Kidepo National Park


As the eyes of the world continue to be drawn to Africa and Uganda in particular, the continent’s somber history begins to fade away as new memories of a rich cultural mix of the planet’s most welcoming people and nature’s finest cling into the minds of those that have stepped a moment away from their homes into Africa.

With numerous numbers of foreigners flocking the continent in such for life’s memorable experiences especially in what nature has at hand, there is still plenty to be discovered. Several have chosen to focus on the ‘Pearl of Africa’ to explore the continent in a nut shell but still time has not given them the best to traverse this small but high naturally endowed nation called Uganda.

Drawn majorly by enthusiastic and adventurous desires to come face to face with man’s evolutionary cousin and most critically endangered ape- the mountain gorilla which the country’s tourism industry has used for branding the nation, much more lie in the wild undiscovered.

At this Momentous epoch therefore, allow me with immense pleasure and profound honor to uncover the secrets, the treasure, the less visited and the undisturbed wilderness of this Pearl of Africa that one must visit before leaving the planet.

The less known, the highly secluded and the most adored true African wilderness-the Kidepo valley National park spans in the northeastern corner of Uganda in the remote sub region of Karamoja; a land whose inhabitants (Karimajong) have preserved their rich culture through the ages of civilization to the modern day. The park stretches to the South Sudan boarder as well as towards Kenya boarder in the east in a land that is largely plain with Morungule range raising high in the northern part of the park. The southern part is well drained by the Narus River that runs through the Narus valley adorned with numerous swamps that provide water for the enormous wildlife during draught seasons.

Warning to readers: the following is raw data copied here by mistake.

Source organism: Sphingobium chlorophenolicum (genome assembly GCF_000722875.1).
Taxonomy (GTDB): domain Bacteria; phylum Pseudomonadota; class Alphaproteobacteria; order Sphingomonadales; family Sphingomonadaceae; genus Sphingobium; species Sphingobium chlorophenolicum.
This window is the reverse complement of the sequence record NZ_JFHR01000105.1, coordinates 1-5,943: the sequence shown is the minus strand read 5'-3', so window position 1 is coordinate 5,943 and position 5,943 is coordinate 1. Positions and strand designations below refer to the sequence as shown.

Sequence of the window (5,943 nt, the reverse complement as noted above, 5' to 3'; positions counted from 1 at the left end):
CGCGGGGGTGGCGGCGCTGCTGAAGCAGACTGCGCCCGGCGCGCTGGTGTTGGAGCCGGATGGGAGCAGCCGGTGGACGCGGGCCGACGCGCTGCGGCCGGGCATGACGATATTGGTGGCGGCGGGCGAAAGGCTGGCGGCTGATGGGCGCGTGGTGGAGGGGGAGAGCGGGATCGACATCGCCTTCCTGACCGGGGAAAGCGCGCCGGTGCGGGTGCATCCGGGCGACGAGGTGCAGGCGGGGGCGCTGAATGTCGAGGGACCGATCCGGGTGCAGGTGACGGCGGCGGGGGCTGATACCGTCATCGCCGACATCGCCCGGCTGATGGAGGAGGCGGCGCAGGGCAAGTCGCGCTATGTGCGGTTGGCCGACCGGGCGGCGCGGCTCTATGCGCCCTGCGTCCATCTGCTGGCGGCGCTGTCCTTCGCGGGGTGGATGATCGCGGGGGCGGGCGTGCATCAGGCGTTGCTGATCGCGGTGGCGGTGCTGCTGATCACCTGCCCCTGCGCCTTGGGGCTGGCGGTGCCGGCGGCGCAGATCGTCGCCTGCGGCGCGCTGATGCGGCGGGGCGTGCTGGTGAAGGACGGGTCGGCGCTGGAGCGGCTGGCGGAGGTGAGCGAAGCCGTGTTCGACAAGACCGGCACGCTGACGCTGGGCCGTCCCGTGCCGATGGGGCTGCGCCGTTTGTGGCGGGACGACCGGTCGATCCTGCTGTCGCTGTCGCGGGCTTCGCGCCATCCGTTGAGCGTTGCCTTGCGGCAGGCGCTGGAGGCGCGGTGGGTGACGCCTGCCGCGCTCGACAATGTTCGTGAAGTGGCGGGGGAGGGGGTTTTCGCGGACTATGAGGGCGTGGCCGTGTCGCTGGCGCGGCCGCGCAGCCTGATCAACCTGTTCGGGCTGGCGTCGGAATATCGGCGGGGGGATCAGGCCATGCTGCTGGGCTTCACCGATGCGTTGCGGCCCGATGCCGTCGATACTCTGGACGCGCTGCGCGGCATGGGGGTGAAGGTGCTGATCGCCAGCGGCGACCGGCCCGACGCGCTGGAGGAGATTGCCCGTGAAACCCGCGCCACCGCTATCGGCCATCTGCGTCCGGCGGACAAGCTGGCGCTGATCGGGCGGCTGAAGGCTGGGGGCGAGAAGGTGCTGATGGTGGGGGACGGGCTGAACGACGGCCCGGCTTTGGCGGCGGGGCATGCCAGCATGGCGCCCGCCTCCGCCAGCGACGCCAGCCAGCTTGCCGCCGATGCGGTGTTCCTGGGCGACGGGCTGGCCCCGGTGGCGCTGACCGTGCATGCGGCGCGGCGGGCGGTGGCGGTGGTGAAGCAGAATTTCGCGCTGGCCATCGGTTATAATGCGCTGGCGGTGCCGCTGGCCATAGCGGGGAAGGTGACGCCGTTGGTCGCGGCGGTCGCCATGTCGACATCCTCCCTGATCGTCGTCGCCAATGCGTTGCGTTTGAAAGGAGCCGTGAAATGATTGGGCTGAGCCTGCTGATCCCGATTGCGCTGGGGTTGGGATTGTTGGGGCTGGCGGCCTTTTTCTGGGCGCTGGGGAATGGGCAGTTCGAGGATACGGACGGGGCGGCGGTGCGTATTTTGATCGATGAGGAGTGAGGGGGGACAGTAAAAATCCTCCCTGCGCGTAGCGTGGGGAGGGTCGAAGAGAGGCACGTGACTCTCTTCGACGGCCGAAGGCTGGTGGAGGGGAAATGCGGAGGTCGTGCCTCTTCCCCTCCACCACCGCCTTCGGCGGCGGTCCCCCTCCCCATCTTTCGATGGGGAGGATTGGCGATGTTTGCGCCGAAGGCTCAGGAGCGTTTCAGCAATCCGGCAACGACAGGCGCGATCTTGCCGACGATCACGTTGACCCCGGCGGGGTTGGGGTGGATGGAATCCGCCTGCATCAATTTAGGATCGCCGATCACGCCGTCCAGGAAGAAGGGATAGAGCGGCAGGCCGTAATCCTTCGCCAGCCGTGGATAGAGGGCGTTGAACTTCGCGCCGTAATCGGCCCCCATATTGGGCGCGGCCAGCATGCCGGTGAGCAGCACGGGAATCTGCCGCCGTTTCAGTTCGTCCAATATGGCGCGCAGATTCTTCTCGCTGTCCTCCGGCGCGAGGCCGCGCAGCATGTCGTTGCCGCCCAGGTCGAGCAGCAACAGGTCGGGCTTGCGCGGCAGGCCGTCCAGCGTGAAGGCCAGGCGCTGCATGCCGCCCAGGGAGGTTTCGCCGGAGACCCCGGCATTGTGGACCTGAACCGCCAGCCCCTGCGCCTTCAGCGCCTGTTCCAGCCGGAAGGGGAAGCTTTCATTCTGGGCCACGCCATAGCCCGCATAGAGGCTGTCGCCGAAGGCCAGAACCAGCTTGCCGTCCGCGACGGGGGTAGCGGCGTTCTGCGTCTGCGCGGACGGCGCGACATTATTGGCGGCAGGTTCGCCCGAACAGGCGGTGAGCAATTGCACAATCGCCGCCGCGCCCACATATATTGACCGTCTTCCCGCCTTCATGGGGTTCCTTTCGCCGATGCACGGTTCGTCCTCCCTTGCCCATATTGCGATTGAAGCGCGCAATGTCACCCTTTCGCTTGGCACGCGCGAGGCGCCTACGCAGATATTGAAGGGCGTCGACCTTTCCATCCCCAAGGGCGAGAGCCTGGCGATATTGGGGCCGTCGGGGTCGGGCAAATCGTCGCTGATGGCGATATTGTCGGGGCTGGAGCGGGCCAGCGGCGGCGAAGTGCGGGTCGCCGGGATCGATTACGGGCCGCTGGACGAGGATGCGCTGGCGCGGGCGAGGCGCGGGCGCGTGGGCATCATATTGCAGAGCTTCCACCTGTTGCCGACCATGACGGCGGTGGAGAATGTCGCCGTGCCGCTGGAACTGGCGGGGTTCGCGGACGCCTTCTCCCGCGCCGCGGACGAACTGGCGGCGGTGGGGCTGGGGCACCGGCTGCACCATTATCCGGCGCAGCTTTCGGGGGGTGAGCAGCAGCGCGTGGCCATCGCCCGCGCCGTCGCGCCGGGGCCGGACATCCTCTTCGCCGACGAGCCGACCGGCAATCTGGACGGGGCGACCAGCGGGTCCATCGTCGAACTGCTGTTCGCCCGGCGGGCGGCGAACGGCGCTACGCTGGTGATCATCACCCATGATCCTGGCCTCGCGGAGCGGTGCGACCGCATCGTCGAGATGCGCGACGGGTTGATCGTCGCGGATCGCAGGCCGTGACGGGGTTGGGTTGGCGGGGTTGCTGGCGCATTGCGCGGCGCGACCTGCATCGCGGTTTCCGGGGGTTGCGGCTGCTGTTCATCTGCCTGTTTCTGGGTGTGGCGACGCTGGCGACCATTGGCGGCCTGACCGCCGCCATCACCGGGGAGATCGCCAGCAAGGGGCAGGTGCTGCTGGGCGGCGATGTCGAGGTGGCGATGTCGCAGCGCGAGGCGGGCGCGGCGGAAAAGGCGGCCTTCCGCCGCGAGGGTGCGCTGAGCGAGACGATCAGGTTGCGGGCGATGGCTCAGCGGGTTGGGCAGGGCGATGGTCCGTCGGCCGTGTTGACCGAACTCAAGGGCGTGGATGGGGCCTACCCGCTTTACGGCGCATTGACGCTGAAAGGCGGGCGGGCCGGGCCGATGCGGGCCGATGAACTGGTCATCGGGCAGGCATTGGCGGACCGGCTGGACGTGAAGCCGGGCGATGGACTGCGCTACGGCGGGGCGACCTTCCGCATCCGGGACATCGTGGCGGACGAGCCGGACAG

The park beds on an area about 1442 km2 and 700km from Uganda’s capital Kampala by road. The park can be accessed by road from Kampala or by an air craft from Entebbe direct into the park which takes less than an hour. By road, four possible routes can reach you to the park with the longest being the Kampala- Mbale- Soroti- Moroto- Kidepo that passes east of L. Kyoga and is a total distance of 792kms.the 2nd eastern route is 740kms, starts from Kampala- Sironko- Kotido- Kaabong – Kidepo. The western routes are shorter with one that begins from Kampala- Karuma – Lira – Kotido – Kidepo which is 705 kms. The shortest of all is the route from Kampala – Karuma – Gulu – Kitgum – Kidepo which is 571 kms.

Kidepo’s large expanse is dominated by open tree savannah with hills colonized by dry mountain forest as some water courses support acacia forests. Majority of the hill tops are topped by rock kopjes that provide resting places for the Klipspringers and gives panoramic views of the park.

The park is in a semi-arid area with just one rainy season per year (April- September) and rainfall is minimal. The park is mainly drained by two seasonal rivers-the Narus that flows in the Narus valley in the south which receives 890mm of rain annually and Kidepo River in the Kidepo valley in the north that receives only 635mm of rain annually. When these two dwindle and dry, animals converge in the Narus valley to drink from the numerous wetlands and remnant pools there.

It’s arguably because of these semi-arid conditions that have given Kidepo a special treatment in its wildlife diversity that boasts 28 endemic mammal species and a number of bird species that are not elsewhere in Uganda. Some of these are draught survivors that can go for months without water like the Grant’s gazelle.

The park shelters about 80 mammal species that includes the elephants, Africa’s largest single herd of buffalos, Rothschild’s giraffe, the Burchell’s Zebra, the bush pig, topi, Bohor reedbuck, Defassa waterbuck, the chandler’s mountain reedbuck, Uganda cob, Jackson’s Hartebeest, oribi and other numerous antelopes some of which are not in any other park in Uganda like the klipspringer, the grant’s gazelle, the Beisa Oryx and the lesser Kudu. The park also brags of localized carnivores not elsewhere in Uganda like the fastest land mammal- the cheetah, the caracal, bat eared fox, aard wolf and stripped hyena. Other carnivores also present are the spotted hyena, lions, Leopards, the black backed and side stripped jackal among others. Therefore this park is an ideal place to visit during a Uganda safari, and is totally worth visiting.